white line bruise? - The Horse Forum
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post #1 of 8 Old 11-23-2009, 02:21 PM Thread Starter
Join Date: Nov 2009
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white line bruise?

Is this a bruise in the white line? And what can I do about it? Do I just need to keep a proper trim and let it grow out? I've been studying up on a barefoot trim which is supposed to be the same as what pete ramey uses. I'm planning on getting his dvd soon.

I also attached a pic of something that is that same color right near his quarter crack. I just put it up cus it was the same color and thought maybe it has something to do with it?

Yet the white line bruise is at the toe area and you can't see that same color coming through the hoof wall at the toe. Also at the quarter where that red color is on the hoof wall you can't see any red in the white line.

His hooves weren't trimmed for a while before I got him I'm guessing. "I adopted him about six weeks ago." But they're not all too bad. These pictures are of his right front and there doesn't appear to be flaring on this hoof. I'll have to give it a double/triple check to be sure. The hoof that has flare is his left front, which has stretched white line. I've actually been wondering if he's been trying to avoid his flared hoof and caused his right hoof to get a bruise? This hoof in the pictures though doesn't appear to have a stretched white line.

I went out to check his hooves this morning cus he had a small limp so I wanted to see what was going on.

If this is a bruise is there a soak I can do to help him? What about boots? Will boots help? I just need an excuse to get boots, I haven't yet though cus his left foot needs an entirely different size cus of the flare so I've just been taking it slow with him and walking him on dirt ground. Trying to avoid the rocks, but nevertheless there are rocks here and there. And to get to the hills I have to walk him on gravel a little bit until I can get to the borrow-pit where there's dirt. But also the hills have rocks and I try to avoid them but nevertheless they are out there. If I get to a rock section I like to get off him and walk him as best I can through the rocks on the dirt.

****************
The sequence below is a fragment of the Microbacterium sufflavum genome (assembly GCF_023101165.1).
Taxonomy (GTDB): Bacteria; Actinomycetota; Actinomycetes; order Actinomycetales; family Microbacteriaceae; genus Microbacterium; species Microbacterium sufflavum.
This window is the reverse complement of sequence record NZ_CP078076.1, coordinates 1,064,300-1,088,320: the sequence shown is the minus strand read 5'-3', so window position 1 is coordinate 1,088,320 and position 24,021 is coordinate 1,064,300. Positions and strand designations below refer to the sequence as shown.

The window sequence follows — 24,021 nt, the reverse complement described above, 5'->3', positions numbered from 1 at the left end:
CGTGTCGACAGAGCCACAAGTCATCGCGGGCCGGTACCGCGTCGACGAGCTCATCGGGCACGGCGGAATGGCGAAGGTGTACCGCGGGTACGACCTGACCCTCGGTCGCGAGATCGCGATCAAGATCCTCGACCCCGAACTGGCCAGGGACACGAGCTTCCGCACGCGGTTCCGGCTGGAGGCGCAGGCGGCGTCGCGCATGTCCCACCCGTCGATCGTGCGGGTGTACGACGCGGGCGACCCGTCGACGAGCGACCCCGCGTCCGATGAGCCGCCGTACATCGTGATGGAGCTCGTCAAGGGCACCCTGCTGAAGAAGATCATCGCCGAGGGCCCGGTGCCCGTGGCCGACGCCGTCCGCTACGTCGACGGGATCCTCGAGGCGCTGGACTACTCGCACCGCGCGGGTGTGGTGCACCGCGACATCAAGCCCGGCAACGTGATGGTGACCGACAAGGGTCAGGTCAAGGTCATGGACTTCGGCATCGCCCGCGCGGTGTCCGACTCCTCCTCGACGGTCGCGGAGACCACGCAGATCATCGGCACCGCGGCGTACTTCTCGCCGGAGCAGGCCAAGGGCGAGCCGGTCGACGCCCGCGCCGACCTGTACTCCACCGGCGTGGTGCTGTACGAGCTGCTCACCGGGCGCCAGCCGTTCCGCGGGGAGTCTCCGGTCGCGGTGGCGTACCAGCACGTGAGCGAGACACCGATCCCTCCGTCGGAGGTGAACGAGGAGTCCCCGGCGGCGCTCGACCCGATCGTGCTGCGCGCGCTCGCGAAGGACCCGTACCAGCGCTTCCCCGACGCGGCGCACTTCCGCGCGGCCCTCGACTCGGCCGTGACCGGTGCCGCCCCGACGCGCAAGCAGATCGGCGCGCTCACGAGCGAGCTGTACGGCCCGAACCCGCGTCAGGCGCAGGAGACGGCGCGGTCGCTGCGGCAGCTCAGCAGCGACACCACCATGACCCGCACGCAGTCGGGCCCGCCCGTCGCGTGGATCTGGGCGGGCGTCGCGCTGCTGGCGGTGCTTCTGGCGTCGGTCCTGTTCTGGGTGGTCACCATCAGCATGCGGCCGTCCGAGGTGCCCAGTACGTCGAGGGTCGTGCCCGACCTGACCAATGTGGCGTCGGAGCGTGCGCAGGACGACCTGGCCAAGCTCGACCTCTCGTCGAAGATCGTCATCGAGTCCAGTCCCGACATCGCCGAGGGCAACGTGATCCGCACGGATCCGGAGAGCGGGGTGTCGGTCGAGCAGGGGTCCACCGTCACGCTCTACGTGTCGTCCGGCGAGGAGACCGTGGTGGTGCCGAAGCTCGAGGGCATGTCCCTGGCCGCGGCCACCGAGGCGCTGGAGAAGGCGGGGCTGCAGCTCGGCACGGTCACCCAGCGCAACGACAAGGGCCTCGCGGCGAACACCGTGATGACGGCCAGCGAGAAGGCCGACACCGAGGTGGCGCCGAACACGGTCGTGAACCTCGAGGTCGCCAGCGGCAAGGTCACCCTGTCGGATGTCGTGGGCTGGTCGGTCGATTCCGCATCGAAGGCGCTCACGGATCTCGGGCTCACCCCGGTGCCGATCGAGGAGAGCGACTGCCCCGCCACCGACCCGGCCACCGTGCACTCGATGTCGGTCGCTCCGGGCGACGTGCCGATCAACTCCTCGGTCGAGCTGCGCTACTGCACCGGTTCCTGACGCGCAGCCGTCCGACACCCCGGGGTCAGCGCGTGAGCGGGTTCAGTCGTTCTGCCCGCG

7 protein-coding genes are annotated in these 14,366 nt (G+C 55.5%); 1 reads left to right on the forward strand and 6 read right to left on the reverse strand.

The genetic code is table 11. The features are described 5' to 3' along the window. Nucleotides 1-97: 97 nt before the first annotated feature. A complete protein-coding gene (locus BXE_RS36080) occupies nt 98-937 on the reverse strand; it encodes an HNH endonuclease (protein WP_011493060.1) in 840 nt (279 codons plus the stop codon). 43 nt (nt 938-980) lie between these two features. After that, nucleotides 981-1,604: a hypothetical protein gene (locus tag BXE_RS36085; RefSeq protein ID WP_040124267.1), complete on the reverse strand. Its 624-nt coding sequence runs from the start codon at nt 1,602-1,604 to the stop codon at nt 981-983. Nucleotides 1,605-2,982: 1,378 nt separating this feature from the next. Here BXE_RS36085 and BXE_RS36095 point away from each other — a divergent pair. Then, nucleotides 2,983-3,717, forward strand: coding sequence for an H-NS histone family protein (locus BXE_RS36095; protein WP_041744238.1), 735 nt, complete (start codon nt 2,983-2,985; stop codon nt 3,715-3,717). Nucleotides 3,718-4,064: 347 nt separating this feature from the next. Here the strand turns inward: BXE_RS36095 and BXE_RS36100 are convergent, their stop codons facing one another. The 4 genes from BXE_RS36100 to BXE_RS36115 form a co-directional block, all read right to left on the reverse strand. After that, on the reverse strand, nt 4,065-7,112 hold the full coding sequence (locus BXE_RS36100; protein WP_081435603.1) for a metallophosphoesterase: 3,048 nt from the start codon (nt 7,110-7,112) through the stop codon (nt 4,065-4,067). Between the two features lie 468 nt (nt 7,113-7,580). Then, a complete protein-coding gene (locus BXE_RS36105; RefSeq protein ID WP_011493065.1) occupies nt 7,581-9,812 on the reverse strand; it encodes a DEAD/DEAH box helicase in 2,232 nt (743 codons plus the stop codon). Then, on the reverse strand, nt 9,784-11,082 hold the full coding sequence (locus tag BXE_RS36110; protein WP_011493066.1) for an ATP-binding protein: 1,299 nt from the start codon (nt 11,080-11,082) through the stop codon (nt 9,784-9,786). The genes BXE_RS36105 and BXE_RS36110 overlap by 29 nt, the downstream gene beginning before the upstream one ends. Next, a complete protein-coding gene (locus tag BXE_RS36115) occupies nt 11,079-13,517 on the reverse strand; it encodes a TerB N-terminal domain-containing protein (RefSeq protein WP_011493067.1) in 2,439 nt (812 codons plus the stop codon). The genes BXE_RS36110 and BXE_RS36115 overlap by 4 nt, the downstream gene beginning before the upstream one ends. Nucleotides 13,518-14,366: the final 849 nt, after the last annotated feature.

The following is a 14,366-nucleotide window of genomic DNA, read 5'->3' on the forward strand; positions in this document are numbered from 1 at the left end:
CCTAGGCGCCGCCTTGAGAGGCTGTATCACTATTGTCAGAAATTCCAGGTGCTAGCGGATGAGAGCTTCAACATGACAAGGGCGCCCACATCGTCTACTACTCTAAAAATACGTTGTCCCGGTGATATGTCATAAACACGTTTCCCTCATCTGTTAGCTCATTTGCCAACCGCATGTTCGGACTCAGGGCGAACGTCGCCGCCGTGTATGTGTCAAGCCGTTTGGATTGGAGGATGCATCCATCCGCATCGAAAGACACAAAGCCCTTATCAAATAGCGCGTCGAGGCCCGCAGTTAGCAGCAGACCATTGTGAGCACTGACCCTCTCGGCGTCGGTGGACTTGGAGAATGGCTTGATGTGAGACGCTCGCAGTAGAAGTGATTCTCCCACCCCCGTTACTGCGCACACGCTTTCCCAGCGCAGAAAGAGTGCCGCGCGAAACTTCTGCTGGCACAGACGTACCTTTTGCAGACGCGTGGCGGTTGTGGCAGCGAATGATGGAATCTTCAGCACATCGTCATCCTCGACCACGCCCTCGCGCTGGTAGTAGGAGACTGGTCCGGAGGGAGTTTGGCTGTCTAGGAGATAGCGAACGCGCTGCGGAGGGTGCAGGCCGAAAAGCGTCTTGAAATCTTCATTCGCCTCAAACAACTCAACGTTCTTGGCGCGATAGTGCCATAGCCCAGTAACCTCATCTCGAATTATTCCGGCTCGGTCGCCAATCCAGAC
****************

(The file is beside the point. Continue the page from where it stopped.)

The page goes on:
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totalfreedom is offline  
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post #2 of 8 Old 11-23-2009, 02:28 PM
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looks like a bruise to me. very strange hoof wall. it looks really thin, then almost not there on the right side.
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post #3 of 8 Old 11-23-2009, 03:03 PM
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It looks like a sole bruise to me. The white line looks like it's a liitle farther out towards the hoof wall, but it's hard to tell from a picture. It looks like he barely has any hoof wall, and the toe is rounded in a way that has him walking directly on the sole right there without much support from the hoof wall. I'd let the wall grow down a bit, or that spot is going to continue bruising.

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post #4 of 8 Old 11-23-2009, 10:14 PM
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Location: Kansas, USA
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Yes, that's old bruising of the white line. Could be old trauma in the form of banging on a stall wall, or from an improper trim or excess wall. It's probably old inflammation, though, so is not the worst thing I see in the pics.